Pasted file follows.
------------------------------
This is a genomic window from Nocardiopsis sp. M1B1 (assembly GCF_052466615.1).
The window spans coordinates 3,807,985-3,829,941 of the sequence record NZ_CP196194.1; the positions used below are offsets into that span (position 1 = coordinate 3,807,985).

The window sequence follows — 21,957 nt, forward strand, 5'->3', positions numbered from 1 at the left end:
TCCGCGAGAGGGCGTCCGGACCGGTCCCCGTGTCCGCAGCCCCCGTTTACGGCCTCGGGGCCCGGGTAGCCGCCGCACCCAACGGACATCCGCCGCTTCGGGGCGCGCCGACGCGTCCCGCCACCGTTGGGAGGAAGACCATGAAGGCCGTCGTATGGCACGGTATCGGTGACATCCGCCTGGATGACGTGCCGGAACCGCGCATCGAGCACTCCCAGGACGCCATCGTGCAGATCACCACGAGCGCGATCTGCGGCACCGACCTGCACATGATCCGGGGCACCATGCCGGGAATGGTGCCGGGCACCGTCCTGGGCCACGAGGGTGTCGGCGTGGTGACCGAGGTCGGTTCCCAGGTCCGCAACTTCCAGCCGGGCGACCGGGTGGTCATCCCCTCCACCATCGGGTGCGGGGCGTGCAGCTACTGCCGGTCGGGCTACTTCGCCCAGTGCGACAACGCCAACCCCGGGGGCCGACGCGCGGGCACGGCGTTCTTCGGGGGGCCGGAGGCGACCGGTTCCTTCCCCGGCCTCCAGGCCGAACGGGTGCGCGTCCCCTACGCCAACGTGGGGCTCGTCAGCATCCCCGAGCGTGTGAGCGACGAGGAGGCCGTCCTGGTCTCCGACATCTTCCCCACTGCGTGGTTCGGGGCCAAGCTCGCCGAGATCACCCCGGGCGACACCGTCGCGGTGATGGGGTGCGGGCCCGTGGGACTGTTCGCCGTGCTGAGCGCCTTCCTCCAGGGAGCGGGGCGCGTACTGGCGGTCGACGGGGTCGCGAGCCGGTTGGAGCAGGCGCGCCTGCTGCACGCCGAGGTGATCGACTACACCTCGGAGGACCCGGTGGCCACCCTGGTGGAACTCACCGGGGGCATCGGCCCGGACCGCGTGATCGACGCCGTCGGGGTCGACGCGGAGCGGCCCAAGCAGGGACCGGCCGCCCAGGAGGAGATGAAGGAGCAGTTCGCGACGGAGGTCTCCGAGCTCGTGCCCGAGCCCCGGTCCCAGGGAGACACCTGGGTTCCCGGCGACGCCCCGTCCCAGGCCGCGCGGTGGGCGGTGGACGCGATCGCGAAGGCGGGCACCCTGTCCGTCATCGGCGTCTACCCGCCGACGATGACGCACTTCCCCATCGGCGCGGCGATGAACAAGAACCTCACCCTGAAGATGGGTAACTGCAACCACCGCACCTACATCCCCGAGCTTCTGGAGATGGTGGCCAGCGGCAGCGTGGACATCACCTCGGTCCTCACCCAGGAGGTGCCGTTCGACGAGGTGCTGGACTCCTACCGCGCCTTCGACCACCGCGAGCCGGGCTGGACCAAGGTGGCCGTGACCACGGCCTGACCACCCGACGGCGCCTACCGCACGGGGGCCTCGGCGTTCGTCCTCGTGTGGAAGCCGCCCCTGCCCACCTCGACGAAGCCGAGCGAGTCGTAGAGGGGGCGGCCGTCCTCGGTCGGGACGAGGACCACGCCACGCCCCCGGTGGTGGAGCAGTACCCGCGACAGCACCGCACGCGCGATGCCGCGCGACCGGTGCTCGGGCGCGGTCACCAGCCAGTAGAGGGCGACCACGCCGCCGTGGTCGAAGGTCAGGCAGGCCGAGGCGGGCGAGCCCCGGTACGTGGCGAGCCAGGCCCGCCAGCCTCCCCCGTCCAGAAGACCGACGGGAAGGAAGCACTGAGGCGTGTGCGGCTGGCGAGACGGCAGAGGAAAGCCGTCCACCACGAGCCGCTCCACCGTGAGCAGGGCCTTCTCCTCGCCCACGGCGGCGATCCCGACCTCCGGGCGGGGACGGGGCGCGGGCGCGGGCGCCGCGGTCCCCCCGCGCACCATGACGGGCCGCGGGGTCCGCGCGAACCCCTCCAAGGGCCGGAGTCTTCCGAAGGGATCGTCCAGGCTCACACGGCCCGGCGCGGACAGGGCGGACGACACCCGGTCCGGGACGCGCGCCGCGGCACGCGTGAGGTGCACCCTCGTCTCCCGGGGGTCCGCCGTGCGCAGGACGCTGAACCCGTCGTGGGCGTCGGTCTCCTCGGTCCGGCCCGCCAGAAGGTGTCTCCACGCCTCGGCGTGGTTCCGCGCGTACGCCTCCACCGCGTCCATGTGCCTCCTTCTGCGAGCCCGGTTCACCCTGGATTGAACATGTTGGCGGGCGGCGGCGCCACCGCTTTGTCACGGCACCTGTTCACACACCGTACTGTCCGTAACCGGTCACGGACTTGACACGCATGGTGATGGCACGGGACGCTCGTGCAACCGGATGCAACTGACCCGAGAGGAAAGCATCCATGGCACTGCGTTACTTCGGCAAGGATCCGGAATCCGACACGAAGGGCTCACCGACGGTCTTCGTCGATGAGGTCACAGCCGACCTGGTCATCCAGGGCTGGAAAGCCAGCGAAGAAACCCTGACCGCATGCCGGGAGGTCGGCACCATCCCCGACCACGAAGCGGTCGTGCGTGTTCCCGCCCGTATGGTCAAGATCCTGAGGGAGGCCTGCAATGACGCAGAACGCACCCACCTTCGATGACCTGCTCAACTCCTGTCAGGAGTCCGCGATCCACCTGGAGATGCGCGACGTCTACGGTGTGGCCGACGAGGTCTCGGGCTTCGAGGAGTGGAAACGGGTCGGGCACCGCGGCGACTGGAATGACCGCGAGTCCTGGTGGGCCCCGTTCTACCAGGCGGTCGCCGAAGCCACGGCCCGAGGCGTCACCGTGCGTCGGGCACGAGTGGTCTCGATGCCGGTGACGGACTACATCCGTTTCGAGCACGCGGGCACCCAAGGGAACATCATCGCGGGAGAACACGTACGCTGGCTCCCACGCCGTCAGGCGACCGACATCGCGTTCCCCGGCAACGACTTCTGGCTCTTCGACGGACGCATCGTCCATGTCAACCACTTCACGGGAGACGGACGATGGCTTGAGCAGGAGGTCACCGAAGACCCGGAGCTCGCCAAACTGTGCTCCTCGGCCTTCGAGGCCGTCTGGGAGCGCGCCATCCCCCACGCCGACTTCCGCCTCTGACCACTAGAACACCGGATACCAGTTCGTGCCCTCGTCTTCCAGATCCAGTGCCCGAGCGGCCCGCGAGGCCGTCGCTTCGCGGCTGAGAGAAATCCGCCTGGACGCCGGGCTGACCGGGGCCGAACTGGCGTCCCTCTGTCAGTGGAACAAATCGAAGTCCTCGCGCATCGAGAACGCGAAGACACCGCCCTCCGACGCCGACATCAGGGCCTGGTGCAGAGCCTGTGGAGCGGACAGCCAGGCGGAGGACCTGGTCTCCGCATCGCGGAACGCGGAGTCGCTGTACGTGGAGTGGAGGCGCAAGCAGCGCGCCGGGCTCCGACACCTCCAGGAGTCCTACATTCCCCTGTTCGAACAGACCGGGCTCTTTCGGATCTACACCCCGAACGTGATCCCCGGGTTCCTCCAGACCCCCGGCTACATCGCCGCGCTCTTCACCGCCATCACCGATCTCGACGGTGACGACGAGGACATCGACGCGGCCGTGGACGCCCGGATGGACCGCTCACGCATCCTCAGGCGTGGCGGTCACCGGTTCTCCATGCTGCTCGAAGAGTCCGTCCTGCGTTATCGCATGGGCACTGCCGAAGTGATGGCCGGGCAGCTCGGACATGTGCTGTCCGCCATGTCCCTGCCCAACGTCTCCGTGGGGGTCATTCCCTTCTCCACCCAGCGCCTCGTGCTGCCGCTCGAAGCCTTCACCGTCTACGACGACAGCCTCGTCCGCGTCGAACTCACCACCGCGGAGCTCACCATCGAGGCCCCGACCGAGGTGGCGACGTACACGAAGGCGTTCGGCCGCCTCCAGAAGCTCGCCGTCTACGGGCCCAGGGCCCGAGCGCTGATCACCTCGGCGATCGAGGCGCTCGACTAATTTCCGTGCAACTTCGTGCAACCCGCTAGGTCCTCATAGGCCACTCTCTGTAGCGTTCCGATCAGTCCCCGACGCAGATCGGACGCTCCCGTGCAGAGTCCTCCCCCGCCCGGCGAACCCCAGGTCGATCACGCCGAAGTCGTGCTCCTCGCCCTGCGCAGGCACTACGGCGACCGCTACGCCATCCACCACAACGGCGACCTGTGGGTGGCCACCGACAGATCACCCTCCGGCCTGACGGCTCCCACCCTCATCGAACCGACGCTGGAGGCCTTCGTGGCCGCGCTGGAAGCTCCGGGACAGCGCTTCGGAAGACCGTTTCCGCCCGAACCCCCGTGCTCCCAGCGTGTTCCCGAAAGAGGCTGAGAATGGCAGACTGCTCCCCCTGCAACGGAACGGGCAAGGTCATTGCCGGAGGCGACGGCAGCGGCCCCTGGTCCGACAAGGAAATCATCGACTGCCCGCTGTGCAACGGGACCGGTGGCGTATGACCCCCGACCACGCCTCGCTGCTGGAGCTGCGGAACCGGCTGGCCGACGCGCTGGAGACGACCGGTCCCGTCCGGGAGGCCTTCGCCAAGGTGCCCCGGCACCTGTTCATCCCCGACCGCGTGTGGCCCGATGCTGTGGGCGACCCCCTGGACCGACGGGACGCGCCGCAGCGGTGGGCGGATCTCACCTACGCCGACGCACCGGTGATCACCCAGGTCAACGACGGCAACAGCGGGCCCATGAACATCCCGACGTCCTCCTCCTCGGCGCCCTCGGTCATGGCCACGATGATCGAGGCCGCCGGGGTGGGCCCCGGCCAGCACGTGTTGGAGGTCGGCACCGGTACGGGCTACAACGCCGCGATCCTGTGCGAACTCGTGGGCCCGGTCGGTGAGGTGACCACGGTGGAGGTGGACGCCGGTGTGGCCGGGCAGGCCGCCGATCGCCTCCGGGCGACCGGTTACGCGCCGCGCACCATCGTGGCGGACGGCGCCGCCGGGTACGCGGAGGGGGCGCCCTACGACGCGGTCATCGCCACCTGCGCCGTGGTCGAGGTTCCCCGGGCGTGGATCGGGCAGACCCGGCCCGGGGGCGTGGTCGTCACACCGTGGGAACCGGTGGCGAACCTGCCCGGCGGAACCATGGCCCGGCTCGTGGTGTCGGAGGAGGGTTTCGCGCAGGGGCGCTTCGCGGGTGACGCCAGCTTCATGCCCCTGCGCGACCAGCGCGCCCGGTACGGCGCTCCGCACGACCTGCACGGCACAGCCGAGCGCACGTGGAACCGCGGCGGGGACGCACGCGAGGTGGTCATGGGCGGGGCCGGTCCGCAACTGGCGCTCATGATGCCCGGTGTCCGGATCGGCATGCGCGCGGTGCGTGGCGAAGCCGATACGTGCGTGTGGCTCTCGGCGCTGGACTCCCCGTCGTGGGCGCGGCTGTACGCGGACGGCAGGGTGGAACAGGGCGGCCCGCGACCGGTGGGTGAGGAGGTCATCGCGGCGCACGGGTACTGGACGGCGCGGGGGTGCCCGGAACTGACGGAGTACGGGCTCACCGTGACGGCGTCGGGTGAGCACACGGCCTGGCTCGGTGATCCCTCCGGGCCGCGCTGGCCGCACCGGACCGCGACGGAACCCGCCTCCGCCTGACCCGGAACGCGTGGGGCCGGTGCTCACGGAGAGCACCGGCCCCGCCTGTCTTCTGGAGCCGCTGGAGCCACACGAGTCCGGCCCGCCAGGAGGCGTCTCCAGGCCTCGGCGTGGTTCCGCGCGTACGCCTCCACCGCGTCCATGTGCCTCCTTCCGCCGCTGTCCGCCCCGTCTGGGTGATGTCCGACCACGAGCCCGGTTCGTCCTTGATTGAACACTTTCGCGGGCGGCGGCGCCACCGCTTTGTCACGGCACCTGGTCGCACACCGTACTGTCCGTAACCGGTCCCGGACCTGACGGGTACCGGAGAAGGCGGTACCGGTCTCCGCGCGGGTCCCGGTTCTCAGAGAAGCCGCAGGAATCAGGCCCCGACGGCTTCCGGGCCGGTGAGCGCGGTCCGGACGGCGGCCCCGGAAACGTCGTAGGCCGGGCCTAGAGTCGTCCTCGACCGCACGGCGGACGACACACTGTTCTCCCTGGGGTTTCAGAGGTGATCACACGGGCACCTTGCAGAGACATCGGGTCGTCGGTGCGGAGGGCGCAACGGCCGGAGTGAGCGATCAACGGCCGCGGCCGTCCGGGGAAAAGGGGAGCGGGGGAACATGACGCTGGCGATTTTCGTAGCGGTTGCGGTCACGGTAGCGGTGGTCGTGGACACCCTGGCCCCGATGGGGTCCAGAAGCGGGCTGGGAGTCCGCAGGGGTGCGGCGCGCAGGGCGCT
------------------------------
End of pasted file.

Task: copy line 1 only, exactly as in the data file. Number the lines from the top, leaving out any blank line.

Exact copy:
This is a genomic window from Nocardiopsis sp. M1B1 (assembly GCF_052466615.1).